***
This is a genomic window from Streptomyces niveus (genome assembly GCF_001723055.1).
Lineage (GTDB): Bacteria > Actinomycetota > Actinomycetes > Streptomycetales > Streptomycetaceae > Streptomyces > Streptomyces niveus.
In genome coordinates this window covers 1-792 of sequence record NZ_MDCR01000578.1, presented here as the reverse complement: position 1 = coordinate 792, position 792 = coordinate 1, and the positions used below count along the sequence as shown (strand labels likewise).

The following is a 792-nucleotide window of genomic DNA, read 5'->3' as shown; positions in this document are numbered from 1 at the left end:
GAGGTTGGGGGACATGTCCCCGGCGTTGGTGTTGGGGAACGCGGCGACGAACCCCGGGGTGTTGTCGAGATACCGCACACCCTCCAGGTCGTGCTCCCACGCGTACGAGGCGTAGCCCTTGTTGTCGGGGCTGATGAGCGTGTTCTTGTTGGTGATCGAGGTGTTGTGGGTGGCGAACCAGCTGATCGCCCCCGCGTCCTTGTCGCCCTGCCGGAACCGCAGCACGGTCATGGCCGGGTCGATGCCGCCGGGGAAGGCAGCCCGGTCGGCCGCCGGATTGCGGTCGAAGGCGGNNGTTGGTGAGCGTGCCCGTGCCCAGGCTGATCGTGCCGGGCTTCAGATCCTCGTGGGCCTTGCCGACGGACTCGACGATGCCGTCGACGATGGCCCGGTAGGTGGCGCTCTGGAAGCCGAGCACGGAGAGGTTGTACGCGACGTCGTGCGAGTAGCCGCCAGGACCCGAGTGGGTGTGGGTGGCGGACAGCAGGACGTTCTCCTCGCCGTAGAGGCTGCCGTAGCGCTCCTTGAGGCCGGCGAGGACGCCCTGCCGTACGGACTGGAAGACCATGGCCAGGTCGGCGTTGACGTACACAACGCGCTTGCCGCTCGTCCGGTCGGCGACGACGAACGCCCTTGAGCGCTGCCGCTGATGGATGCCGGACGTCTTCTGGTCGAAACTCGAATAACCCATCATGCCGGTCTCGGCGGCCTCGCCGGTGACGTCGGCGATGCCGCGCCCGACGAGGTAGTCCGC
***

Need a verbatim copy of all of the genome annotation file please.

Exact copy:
This is a genomic window from Streptomyces niveus (genome assembly GCF_001723055.1).
Lineage (GTDB): Bacteria > Actinomycetota > Actinomycetes > Streptomycetales > Streptomycetaceae > Streptomyces > Streptomyces niveus.
In genome coordinates this window covers 1-792 of sequence record NZ_MDCR01000578.1, presented here as the reverse complement: position 1 = coordinate 792, position 792 = coordinate 1, and the positions used below count along the sequence as shown (strand labels likewise).

The following is a 792-nucleotide window of genomic DNA, read 5'->3' as shown; positions in this document are numbered from 1 at the left end:
GAGGTTGGGGGACATGTCCCCGGCGTTGGTGTTGGGGAACGCGGCGACGAACCCCGGGGTGTTGTCGAGATACCGCACACCCTCCAGGTCGTGCTCCCACGCGTACGAGGCGTAGCCCTTGTTGTCGGGGCTGATGAGCGTGTTCTTGTTGGTGATCGAGGTGTTGTGGGTGGCGAACCAGCTGATCGCCCCCGCGTCCTTGTCGCCCTGCCGGAACCGCAGCACGGTCATGGCCGGGTCGATGCCGCCGGGGAAGGCAGCCCGGTCGGCCGCCGGATTGCGGTCGAAGGCGGNNGTTGGTGAGCGTGCCCGTGCCCAGGCTGATCGTGCCGGGCTTCAGATCCTCGTGGGCCTTGCCGACGGACTCGACGATGCCGTCGACGATGGCCCGGTAGGTGGCGCTCTGGAAGCCGAGCACGGAGAGGTTGTACGCGACGTCGTGCGAGTAGCCGCCAGGACCCGAGTGGGTGTGGGTGGCGGACAGCAGGACGTTCTCCTCGCCGTAGAGGCTGCCGTAGCGCTCCTTGAGGCCGGCGAGGACGCCCTGCCGTACGGACTGGAAGACCATGGCCAGGTCGGCGTTGACGTACACAACGCGCTTGCCGCTCGTCCGGTCGGCGACGACGAACGCCCTTGAGCGCTGCCGCTGATGGATGCCGGACGTCTTCTGGTCGAAACTCGAATAACCCATCATGCCGGTCTCGGCGGCCTCGCCGGTGACGTCGGCGATGCCGCGCCCGACGAGGTAGTCCGC